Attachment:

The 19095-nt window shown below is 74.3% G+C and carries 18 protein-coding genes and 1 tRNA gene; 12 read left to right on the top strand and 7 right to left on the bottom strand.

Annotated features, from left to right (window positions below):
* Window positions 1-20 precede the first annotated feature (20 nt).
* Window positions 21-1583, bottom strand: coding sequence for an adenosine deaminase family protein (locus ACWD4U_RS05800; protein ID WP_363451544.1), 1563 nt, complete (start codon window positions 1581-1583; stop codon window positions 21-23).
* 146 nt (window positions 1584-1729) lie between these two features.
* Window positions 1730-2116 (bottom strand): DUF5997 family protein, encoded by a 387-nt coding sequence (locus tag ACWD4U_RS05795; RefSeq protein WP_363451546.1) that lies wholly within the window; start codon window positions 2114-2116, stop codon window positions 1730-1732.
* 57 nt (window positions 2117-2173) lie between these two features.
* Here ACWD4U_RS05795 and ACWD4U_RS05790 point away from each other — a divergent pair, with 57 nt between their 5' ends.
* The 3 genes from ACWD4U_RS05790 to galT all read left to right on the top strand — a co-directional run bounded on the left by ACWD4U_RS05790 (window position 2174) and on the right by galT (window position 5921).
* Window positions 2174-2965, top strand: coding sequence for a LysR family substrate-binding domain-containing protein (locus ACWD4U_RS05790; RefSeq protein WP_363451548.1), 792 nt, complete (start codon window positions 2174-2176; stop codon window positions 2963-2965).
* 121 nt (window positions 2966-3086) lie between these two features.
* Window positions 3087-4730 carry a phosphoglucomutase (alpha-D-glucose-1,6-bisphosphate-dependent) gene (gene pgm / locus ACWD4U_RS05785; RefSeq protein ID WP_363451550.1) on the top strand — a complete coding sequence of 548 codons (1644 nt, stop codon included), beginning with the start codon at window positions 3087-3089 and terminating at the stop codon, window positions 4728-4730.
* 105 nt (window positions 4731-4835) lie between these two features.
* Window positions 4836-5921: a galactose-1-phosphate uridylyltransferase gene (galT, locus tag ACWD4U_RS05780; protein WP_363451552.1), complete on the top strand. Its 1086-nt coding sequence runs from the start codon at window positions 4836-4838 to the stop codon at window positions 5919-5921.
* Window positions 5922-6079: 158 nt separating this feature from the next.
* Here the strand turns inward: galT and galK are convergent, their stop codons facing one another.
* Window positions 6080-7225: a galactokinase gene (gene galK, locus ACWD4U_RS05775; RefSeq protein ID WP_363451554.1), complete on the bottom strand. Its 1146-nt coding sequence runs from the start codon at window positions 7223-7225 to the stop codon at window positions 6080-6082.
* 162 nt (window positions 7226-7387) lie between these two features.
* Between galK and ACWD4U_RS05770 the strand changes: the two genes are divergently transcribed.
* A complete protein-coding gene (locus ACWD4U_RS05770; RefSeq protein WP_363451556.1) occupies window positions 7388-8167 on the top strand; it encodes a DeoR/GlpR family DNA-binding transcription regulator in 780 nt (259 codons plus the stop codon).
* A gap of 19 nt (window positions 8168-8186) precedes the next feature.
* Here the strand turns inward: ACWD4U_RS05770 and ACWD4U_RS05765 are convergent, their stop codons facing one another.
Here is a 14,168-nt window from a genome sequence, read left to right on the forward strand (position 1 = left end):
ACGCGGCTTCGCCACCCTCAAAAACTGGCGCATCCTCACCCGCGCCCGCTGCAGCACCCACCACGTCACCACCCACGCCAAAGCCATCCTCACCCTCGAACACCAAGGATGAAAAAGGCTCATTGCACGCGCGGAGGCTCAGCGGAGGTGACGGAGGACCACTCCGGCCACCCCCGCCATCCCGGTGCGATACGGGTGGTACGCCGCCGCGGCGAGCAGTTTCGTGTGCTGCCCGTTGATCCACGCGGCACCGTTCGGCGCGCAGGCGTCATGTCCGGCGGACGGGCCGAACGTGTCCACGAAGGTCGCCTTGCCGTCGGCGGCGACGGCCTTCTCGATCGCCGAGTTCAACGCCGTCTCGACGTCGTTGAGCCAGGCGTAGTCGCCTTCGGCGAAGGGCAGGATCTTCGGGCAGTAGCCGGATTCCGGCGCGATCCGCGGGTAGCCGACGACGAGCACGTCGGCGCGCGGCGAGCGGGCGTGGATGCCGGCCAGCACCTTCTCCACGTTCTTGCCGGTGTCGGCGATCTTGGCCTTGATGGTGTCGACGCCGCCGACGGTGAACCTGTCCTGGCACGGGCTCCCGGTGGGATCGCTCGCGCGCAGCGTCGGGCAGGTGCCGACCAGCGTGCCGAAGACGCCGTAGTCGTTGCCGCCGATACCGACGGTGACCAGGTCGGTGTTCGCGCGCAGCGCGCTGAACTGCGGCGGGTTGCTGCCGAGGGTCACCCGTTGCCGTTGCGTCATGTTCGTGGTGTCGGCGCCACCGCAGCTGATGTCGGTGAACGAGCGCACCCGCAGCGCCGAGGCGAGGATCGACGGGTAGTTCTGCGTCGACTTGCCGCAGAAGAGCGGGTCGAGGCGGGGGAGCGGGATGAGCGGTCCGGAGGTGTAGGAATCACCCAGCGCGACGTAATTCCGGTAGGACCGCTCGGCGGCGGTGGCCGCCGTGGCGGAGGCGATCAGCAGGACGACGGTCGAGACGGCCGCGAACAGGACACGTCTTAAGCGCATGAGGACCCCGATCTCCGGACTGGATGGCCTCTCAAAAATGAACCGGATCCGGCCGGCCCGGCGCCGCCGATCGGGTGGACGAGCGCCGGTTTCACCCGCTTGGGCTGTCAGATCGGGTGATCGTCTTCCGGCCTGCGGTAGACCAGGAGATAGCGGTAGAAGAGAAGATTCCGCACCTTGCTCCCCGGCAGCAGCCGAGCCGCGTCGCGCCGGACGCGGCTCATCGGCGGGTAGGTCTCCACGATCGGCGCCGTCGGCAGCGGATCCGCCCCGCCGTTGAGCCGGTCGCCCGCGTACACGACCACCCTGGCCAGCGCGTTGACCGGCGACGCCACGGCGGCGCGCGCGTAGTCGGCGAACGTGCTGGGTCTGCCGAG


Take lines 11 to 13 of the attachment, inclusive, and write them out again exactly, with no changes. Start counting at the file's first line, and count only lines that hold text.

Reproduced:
* 121 nt (window positions 2966-3086) lie between these two features.
* Window positions 3087-4730 carry a phosphoglucomutase (alpha-D-glucose-1,6-bisphosphate-dependent) gene (gene pgm / locus ACWD4U_RS05785; RefSeq protein ID WP_363451550.1) on the top strand — a complete coding sequence of 548 codons (1644 nt, stop codon included), beginning with the start codon at window positions 3087-3089 and terminating at the stop codon, window positions 4728-4730.
* 105 nt (window positions 4731-4835) lie between these two features.